Richard Ingrams's Week: Don’t bring God into it – we have enough worries

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“Now stop worrying” is the message of the crusading atheists who have paid to have the rather half-hearted slogan “There’s probably no God” plastered all over a lot of our buses.

As if people didn’t have enough to worry about, what with the credit crunch and the collapse of the world banking system, it’s likely that not all that many of us are kept awake at night worrying about whether or not God exists.

But such is not the case with the crusading atheists such as Richard Dawkins or philosophy professor A C Grayling who wrote on the subject in yesterday’s Independent. Hailing the launch of a student atheist federation, Grayling looks forward to the day when we can all of us “with free and open minds” get shot of all the old superstitions that have caused so much trouble hitherto.

Such intellectual fervency suggests to me that the only people likely to stay awake worrying about God are these hard-line atheists. Philosophers such as Grayling in particular are subject to an anti-God obsession that can come to dominate their thinking.

One such was the late Professor A J Ayer, once a revered figure in the philosophical world, but now I imagine, largely forgotten.

Ayer spent his life trying to show that any statement that could not be empirically verified was meaningless. It was all an attempt on his part to abolish God, with whose non-existence he was, like Grayling, obsessed.

I once sat next to Ayer at a dinner party in New York and he opened the conversation by remarking, “What could be more absurd than the Eucharist?”

Taken in by Basil Fawlty’s brother

A successful conman should look the part. He should give an immediate impression of sincerity, reliability and a selfless desire to help his fellow man to become as rich as he is.

That is surely why the American Bernard Madoff was such a success in persuading sensible people to give him their money. He looked not only shrewd but kindly and considerate. Cynic though I am, I might easily have entrusted all my savings to his care, especially if my friends were urging me to follow their example.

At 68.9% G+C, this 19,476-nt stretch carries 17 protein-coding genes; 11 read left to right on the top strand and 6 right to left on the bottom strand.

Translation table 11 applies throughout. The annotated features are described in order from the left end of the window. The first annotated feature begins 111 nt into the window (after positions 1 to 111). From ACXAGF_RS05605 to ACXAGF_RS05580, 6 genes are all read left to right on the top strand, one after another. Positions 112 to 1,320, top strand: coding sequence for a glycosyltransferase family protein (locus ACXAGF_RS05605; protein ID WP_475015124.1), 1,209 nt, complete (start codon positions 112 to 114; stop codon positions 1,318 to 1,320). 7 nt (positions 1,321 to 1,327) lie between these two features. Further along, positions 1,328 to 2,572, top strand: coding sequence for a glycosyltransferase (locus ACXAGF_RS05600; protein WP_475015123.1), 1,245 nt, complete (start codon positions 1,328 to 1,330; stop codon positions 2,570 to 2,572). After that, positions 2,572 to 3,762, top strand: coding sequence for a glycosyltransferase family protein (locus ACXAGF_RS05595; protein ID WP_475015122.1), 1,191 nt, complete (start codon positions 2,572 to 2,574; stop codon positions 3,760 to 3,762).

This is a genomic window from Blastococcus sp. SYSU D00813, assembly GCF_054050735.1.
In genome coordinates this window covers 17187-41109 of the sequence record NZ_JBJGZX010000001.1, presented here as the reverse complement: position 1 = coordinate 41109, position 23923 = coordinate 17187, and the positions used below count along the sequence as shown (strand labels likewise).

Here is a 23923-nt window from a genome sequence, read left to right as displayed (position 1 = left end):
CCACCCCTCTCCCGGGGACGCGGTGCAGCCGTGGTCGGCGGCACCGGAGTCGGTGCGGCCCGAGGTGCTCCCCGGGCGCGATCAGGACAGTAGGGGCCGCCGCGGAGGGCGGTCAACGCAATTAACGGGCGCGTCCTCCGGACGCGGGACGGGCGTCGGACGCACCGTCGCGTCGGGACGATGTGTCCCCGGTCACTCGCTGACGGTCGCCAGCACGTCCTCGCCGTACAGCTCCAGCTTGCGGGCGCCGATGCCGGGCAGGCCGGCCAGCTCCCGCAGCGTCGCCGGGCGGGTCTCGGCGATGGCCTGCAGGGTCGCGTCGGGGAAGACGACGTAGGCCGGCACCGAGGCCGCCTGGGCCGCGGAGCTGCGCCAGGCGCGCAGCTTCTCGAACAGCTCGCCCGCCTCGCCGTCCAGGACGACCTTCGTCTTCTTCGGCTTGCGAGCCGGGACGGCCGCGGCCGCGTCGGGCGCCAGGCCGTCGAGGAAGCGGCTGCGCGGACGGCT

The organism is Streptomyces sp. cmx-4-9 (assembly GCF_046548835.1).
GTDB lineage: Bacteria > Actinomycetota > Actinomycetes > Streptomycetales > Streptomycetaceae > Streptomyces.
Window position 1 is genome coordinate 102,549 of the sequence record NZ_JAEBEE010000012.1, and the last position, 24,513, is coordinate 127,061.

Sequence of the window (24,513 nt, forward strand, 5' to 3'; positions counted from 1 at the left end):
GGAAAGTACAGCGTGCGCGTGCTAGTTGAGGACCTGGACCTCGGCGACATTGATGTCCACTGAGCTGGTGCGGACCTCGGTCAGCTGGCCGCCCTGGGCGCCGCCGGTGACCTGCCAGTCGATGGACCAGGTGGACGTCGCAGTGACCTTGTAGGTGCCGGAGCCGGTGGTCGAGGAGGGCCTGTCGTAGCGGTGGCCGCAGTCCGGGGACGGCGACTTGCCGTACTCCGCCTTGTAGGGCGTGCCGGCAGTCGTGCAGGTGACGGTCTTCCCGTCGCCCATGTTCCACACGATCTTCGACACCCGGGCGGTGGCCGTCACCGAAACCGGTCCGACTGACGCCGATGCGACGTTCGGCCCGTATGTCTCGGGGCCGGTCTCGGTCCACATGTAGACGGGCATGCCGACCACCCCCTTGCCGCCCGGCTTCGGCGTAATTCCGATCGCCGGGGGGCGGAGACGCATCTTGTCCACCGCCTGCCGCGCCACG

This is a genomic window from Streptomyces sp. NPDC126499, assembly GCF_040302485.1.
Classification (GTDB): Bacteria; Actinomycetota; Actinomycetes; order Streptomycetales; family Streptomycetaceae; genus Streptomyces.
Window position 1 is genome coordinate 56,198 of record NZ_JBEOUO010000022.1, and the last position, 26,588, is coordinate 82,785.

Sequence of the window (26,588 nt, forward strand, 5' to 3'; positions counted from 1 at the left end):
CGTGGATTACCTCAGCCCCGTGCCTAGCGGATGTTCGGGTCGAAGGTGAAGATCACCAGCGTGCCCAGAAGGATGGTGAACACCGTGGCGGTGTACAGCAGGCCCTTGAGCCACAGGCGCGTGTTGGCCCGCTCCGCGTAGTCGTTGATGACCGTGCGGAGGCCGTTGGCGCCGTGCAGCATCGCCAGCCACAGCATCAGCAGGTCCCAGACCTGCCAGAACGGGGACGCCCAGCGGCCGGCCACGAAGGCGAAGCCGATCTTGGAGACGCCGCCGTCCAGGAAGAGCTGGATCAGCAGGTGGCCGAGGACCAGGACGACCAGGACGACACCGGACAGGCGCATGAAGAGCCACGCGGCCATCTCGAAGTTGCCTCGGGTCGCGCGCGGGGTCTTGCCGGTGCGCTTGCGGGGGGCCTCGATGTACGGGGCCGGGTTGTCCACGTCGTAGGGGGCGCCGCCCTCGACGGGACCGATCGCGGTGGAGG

My theory of conmanship, however, is challenged by the success in the same field of Sir Allen Stanford. Because here is a man who looks like a first-rate clown. The sight of Stanford with his little toothbrush moustache, popping eyes and manic grin would be enough, you might think, to ring alarm bells with all but the very foolish and naive. So how do we explain his amazing success in the fraud business?

A knighthood still carries some weight, particularly in America. But a knighthood is not enough. More likely it is that Stanford, knowing that physically he could not compete in the image stakes with the likes of Mr Madoff, decided to make a virtue of his defects and deliberately set out to make himself look even more like an idiot – or, as someone remarked this week, the elder brother of Basil Fawlty.

The reaction of the punters would then be: this man may look like an idiot but he must be very clever and successful or he wouldn’t go round with that silly moustache and asinine smile. Mind you, if you’re dealing with the likes of the English Cricket Board it wouldn’t matter too much what you looked like.

High train fares are just the beginning of our travel woes

We British commuters are now paying rail fares twice as high as those in most major European countries. An unsurprising fact, especially since this year the train companies jacked up the fares above the inflation rate with the usual promises that the extra money would be helping them to provide an even better service than before.

The extra money has done nothing to stop the latest advance in rail travel which involves shutting down extensive stretches of the network over the weekend to carry out engineering works. I was painfully made aware of this last weekend when, hoping to return to London from Norfolk, I discovered, with, as usual, the help of a lady in India, that there would be no trains at all on my line on Sunday. A bus was connecting with another line, and the journey would take six hours.

Unnoticed among the talk of train fares is the rocketing price of parking at stations. Car parks have generally been hived off to private companies who, as far as one can tell, are free to charge what they like. APCOA, the mammoth operation which controls my own station car park, has recently jacked up the all-day rate from £3 to £3.30 – an increase of 10 per cent.

The train companies can at least claim that more money coming in will mean a better service, but APCOA can hardly do this when all it provides is a muddy plot of land and a machine to put money in. The only possible justification for a 10 per cent rise is to increase the company’s profits.

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